21 Apr HASC Drugs Inquiry – Evidence Or Spin?

The astonishing announcement by Keith Vaz on Thursday evening about next Tuesday’s oral evidence session casts grave doubt on the integrity of the inquiry’s process.

Russell Brand is to give evidence followed by the unholy trinity of Mary Brett, Kathy Gyngell and Peter Hitchens.

What qualification Mr Brand has other than his celebrity is difficult to see. Hundreds of thousands of other British citizens have battled addiction under the great immoral policy of prohibition and they did not have the advantage of huge wealth to help them through. Mr Vaz seems to have a fondness for associating himself with celebrities.

Even more worrying are Mr Vaz’ words “We have heard previously from those who support the decriminalisation of drugs. I look forward to hearing from those who oppose this measure.” as justification for inviting the three most extremist prohibitionists in Britain to give evidence. It is like asking the BNP and the EDL to give evidence about immigration.

And who are “those who support the decriminalisation of drugs” from whom “we have heard previously”? Richard Branson, who candidly admitted he is “no expert”? Hardly a match for three of the most seasoned propagandists in the business! And where is any evidence about the medicinal use of cannabis, a subject of great importance to hundreds of thousands of British citizens?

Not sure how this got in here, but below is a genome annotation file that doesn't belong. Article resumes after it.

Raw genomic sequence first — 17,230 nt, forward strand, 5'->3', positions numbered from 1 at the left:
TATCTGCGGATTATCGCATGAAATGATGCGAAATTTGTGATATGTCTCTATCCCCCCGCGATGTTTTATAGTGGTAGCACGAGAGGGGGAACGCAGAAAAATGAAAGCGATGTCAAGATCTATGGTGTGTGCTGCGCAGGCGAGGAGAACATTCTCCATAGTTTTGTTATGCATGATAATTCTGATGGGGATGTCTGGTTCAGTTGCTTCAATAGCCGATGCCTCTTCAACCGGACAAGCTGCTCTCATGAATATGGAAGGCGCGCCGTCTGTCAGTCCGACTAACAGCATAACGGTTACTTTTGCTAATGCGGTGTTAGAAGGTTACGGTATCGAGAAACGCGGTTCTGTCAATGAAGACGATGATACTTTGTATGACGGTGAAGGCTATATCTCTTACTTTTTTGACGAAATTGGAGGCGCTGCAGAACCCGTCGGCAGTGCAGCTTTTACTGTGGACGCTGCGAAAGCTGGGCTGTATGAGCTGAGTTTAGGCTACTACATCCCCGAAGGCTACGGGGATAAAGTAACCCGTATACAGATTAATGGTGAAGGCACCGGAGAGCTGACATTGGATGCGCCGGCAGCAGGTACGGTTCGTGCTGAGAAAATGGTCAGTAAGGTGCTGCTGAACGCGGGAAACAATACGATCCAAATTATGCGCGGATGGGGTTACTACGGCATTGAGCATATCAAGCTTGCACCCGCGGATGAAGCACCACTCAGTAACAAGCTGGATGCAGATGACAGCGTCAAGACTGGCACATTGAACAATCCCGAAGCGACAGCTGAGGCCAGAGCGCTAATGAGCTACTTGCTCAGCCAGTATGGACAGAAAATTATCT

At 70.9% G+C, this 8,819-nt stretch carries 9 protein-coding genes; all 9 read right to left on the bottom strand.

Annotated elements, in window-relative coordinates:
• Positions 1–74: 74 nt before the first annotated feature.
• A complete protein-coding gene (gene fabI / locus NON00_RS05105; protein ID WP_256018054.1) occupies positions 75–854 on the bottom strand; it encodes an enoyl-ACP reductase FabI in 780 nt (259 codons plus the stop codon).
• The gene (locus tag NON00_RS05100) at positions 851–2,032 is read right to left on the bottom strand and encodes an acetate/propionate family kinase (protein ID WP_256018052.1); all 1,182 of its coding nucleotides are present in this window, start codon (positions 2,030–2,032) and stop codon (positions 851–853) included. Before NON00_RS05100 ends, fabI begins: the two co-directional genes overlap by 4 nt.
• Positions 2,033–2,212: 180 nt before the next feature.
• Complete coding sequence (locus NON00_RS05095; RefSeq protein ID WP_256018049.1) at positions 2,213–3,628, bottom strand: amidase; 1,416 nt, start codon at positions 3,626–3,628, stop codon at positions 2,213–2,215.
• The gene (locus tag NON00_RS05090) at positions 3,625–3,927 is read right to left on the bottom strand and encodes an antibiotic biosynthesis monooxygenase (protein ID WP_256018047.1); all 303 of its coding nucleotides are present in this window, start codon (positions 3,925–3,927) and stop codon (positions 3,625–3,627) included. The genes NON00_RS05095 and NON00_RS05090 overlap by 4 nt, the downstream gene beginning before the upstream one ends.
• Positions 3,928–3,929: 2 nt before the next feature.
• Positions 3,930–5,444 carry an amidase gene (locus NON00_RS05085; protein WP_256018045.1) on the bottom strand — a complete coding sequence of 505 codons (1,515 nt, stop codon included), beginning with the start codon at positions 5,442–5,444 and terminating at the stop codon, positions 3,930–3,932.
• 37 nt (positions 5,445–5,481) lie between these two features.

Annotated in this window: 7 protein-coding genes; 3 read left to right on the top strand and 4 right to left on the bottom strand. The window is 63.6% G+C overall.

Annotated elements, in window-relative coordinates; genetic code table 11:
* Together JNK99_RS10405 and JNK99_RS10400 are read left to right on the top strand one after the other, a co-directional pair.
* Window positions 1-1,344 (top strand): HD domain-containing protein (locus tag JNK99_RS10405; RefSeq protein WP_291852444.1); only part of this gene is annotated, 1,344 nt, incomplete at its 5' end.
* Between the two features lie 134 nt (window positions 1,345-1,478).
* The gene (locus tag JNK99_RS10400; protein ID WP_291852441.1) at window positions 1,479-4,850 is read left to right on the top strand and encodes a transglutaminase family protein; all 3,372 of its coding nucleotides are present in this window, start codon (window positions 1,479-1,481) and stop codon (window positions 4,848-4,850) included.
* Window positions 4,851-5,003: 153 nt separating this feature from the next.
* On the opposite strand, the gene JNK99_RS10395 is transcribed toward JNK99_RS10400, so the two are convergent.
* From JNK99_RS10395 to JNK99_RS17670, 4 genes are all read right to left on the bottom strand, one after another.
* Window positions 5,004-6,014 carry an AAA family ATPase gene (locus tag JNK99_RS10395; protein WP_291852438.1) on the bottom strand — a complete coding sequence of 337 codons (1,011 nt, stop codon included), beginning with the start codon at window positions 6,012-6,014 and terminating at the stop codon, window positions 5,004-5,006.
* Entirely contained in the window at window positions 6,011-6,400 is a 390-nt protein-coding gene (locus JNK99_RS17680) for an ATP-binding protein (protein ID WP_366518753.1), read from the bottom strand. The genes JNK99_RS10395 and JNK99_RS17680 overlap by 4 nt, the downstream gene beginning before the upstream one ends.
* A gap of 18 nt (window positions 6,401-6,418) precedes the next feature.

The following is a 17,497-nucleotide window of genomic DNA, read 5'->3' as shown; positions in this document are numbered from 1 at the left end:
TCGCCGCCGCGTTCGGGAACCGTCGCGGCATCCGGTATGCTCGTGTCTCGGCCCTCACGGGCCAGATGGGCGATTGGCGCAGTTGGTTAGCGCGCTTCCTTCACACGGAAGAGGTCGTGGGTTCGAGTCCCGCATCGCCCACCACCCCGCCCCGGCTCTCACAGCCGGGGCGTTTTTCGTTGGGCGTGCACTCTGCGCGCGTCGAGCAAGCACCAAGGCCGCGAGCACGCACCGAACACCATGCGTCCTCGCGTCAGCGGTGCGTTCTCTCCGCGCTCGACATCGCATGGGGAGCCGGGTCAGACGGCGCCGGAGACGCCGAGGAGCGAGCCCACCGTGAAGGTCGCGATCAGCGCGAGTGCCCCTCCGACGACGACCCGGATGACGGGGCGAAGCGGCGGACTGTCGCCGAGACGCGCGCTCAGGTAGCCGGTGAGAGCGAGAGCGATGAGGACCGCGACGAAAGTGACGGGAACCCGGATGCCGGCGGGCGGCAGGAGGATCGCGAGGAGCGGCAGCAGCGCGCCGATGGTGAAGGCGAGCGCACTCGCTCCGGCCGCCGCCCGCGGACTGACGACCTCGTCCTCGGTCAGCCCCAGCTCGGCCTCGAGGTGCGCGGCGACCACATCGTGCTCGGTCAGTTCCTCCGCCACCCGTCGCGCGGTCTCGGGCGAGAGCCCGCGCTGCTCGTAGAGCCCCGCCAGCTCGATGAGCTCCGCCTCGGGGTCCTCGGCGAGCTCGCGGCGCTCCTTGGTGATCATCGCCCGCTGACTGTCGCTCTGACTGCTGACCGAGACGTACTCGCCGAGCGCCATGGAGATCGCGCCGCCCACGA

One of the fundamental problems with the inquiry is that no programme, schedule or process has been announced. I have repeatedly asked the committee’s admin team what is the next step but they do not know. It seems that everything is done merely on the whim of Mr Vaz. Therefore, we do not know if he is planning to call any of the very well informed expert witnesses who contributed to the 80% of written submissions that call for reform. It doesn’t look good though. It seems that Mr Vaz has made his mind up and that the outcome of this inquiry was predetermined. Perhaps it is just a sop to public opinion, sprinkled with a few celebrities to get press coverage, designed to mislead the public into believing this important subject has been properly examined.

I have written to Mr Vaz and the other members of the committee in private expressing my concerns in much more detail. I have asked him for urgent reassurance that the inquiry will hear evidence on an impartial basis and that there will be at least a semblance of fairness in the selection of witnesses.